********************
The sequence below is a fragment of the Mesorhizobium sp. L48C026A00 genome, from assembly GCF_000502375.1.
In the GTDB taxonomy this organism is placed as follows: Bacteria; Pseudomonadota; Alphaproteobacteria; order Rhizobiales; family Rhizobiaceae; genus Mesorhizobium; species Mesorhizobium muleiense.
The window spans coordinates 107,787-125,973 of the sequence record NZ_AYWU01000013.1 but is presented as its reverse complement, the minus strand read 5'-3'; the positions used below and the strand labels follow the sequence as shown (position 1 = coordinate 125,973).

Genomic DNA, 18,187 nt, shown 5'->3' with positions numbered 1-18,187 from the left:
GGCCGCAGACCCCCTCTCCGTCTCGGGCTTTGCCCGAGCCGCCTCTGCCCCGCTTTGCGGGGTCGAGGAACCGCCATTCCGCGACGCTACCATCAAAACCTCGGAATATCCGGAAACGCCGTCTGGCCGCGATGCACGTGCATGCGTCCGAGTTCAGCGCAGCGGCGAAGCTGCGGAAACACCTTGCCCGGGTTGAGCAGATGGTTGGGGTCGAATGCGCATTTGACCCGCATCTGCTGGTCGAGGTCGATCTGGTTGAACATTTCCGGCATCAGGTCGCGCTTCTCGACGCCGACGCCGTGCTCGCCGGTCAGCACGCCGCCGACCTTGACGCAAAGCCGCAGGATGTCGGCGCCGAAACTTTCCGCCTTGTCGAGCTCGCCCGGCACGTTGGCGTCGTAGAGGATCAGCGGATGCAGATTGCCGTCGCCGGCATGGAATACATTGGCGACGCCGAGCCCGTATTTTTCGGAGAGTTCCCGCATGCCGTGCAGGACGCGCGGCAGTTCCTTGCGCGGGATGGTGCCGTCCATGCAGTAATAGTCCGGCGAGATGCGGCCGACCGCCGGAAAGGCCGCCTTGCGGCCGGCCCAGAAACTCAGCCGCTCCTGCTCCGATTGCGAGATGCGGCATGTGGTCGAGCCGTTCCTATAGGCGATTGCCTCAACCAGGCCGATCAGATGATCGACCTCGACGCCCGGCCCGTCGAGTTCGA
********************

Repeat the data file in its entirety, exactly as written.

The sequence below is a fragment of the Mesorhizobium sp. L48C026A00 genome, from assembly GCF_000502375.1.
In the GTDB taxonomy this organism is placed as follows: Bacteria; Pseudomonadota; Alphaproteobacteria; order Rhizobiales; family Rhizobiaceae; genus Mesorhizobium; species Mesorhizobium muleiense.
The window spans coordinates 107,787-125,973 of the sequence record NZ_AYWU01000013.1 but is presented as its reverse complement, the minus strand read 5'-3'; the positions used below and the strand labels follow the sequence as shown (position 1 = coordinate 125,973).

Genomic DNA, 18,187 nt, shown 5'->3' with positions numbered 1-18,187 from the left:
GGCCGCAGACCCCCTCTCCGTCTCGGGCTTTGCCCGAGCCGCCTCTGCCCCGCTTTGCGGGGTCGAGGAACCGCCATTCCGCGACGCTACCATCAAAACCTCGGAATATCCGGAAACGCCGTCTGGCCGCGATGCACGTGCATGCGTCCGAGTTCAGCGCAGCGGCGAAGCTGCGGAAACACCTTGCCCGGGTTGAGCAGATGGTTGGGGTCGAATGCGCATTTGACCCGCATCTGCTGGTCGAGGTCGATCTGGTTGAACATTTCCGGCATCAGGTCGCGCTTCTCGACGCCGACGCCGTGCTCGCCGGTCAGCACGCCGCCGACCTTGACGCAAAGCCGCAGGATGTCGGCGCCGAAACTTTCCGCCTTGTCGAGCTCGCCCGGCACGTTGGCGTCGTAGAGGATCAGCGGATGCAGATTGCCGTCGCCGGCATGGAATACATTGGCGACGCCGAGCCCGTATTTTTCGGAGAGTTCCCGCATGCCGTGCAGGACGCGCGGCAGTTCCTTGCGCGGGATGGTGCCGTCCATGCAGTAATAGTCCGGCGAGATGCGGCCGACCGCCGGAAAGGCCGCCTTGCGGCCGGCCCAGAAACTCAGCCGCTCCTGCTCCGATTGCGAGATGCGGCATGTGGTCGAGCCGTTCCTATAGGCGATTGCCTCAACCAGGCCGATCAGATGATCGACCTCGACGCCCGGCCCGTCGAGTTCGA